The race for third place: Analysts cool ahead of BlackBerry 10 launch

The race for third place: Analysts cool ahead of BlackBerry 10 launch
Ahead of RIM's BlackBerry 10 unveiling later this week, analysts have taken to the wires to give their take on the platform's chances of reviving RIM's fortunes – and their views are somewhat mixed.

Few are willing to predict either a surging comeback for the Canadian giant, nor a speedy spiral into obscurity, but it's fair to say BlackBerry 10 isn't fighting for first or even second place.

Analysts believe 2013 will be the year when BlackBerry 10 goes toe-to-toe with Microsoft's Windows Phone 8 for third spot. Three ecosystems, it's suggested by many, is all this industry can support longterm.


According to RBC Capital Markets analyst Mark Sue, folk counting on a speedy return to form for BlackBerry may need to be patient, with those demanding sales of 30 million in 2013 (largely to the platform's existing userbase) likely to be disappointed.

"Our forecast calls for RIM to ship 500,000 BlackBerry 10 units in the Feb-quarter and 10 million in calender year 2013," Sue said in a note, reported by Boy Genius Report.

"Heavy subsidies and promotions may be required to sustain initially positive trends. Approximately 10 – 20 million of RIM's 79 million installed base may upgrade to BlackBerry 10 over time, although migration to low-cost Android is likely to continue.

"BB10, which does not entail mandatory service fees, will increase RIM’s mix of hardware revenue over time. Sustainable hardware margins have been elusive for many vendors."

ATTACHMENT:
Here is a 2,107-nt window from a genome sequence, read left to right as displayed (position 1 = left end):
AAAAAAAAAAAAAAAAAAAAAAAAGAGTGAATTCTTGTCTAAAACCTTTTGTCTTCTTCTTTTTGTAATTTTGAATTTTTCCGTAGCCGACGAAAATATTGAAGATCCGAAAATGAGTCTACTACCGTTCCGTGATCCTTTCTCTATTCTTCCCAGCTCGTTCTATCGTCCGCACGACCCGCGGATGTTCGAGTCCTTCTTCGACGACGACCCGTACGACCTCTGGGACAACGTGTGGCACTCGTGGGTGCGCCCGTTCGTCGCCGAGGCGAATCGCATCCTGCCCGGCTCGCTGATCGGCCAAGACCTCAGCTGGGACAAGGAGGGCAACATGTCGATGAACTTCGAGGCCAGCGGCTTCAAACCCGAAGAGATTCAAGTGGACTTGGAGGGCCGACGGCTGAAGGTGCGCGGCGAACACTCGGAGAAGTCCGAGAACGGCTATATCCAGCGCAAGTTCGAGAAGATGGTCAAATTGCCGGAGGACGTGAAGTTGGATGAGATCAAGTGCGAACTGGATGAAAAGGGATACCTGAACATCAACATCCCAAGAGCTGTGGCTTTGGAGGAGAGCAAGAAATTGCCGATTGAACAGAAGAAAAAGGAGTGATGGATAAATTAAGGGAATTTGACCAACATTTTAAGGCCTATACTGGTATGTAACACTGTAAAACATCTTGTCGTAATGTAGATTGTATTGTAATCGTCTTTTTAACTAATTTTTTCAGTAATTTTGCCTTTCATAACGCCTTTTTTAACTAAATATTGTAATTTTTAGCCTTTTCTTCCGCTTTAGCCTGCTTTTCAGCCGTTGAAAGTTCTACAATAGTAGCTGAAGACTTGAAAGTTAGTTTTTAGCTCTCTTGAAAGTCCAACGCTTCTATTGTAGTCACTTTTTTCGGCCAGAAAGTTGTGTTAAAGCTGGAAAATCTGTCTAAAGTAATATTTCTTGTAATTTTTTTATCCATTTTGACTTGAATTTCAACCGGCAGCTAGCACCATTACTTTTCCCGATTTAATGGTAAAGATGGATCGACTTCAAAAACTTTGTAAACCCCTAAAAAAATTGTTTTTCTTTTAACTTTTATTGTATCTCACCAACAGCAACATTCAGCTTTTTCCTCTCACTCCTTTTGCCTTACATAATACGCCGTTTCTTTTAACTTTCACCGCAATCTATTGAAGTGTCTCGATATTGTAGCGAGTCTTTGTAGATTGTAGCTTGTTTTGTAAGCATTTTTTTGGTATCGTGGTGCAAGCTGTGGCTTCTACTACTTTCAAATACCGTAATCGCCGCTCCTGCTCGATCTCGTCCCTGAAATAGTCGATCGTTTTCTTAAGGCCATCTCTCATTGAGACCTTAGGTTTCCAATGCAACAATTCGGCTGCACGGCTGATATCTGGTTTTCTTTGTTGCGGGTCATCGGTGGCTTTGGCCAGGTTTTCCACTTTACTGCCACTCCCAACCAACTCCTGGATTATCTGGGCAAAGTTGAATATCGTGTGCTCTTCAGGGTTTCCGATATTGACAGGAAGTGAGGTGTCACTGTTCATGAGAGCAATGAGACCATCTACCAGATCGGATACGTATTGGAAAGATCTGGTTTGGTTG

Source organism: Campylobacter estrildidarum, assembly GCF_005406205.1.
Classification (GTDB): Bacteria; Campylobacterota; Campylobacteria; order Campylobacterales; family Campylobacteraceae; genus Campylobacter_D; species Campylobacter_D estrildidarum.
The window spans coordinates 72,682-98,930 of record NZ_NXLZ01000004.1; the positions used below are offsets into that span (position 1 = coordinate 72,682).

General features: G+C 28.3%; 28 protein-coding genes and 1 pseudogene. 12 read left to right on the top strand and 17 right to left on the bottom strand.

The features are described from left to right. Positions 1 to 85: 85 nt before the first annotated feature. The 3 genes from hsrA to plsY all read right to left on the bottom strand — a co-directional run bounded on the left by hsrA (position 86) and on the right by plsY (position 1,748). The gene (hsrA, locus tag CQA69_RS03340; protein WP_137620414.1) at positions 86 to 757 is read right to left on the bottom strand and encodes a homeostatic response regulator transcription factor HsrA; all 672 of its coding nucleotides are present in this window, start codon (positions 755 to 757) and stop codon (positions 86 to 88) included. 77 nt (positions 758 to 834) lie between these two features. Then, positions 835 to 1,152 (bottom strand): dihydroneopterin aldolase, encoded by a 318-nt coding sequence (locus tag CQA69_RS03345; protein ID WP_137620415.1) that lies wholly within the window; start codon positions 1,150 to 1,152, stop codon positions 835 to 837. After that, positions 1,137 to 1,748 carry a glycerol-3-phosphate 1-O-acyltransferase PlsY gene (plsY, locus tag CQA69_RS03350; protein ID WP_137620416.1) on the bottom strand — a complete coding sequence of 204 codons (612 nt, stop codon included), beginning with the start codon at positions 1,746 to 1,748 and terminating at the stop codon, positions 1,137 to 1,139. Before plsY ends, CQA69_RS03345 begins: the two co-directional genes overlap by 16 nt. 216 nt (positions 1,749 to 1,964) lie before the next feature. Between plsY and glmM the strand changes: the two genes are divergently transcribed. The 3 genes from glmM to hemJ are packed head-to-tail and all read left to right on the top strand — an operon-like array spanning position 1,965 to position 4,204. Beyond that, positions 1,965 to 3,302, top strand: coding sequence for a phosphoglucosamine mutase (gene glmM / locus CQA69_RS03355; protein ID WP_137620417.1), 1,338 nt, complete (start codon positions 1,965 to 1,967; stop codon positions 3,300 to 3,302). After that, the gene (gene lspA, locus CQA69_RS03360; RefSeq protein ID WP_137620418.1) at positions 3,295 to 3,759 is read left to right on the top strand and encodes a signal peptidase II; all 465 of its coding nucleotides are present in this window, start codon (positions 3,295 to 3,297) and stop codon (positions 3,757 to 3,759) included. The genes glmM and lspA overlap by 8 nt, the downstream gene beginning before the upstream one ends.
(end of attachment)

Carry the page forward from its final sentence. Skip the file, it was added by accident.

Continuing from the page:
For others, however, RIM's decision to focus on upgrading existing BlackBerry users may be a mistake.

No change

"RIM continues to face the twin demons of consumer-driven buying power and a chronic inability to appeal to mature market consumers," Ovum analyst Jan Dawson said in a post first published in December, but re-issued to the press today.

"There is nothing in what we’ve seen so far of BB10 that suggests it will conquer the second of these demons, and the first is utterly out of RIM’s control."

Dawson said Ovum research suggests RIM is keen for BlackBerry 10 to be "the best BlackBerry for BlackBerry users" rather than "something that will necessarily win converts from other platforms."

This, he suggested, is not the best strategy if the company is looking to expand its base.

Game off?

"The points of differentiation RIM has focused on in teasers for the new platform confirm this – better multitasking, productivity, email, contacts and calendar applications and so on, rather than a better gaming, content consumption or social networking experience."

However, understands games set to form a major part of RIM's BlackBerry 10 unveiling, suggesting Ovum's take make me somewhat out of step.

Indeed, the firm expects to have 70,000 apps available at launch.

In comparison, both the App Store and Google Play have 700,000 plus, with Windows Phone reportedly at around the 125,000 mark.

"There is little in the new platform that suggests it will have the compelling apps, content stores, or the broader ecosystem that consumers have come to expect in a competitive smartphone platform," Dawson added.

No speedy exit

Nonetheless, Dawson said Ovum doesn't expect a "speedy exit from the market".

"With no debt, 80 million subscribers and profitability in the black in at least some recent quarters, the company can continue in this vein for years," he added.

"But its glory days are past, and it is only a matter of time before it reaches a natural end."

Ovum does expect RIM to experience a "brief bump" in sales from the BB10 launch, but believes the platform will appeal mainly to existing BlackBerry users.

Indeed, Dawson's views are echoed by Benedict Evans of Enders Analysis, who – according to The Guardian – believes BlackBerry 10 will be the last roll of the dice.

"The question is, how long can they keep rolling it? How long can they wait for the right numbers? The high-end corporate users are abandoning it."

With a fine eye for detail, Keith Andrew is fuelled by strong coffee, Kylie Minogue and the shapely curve of a san serif font.


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Volker Hirsch
Just wait till tomorrow... ;-)
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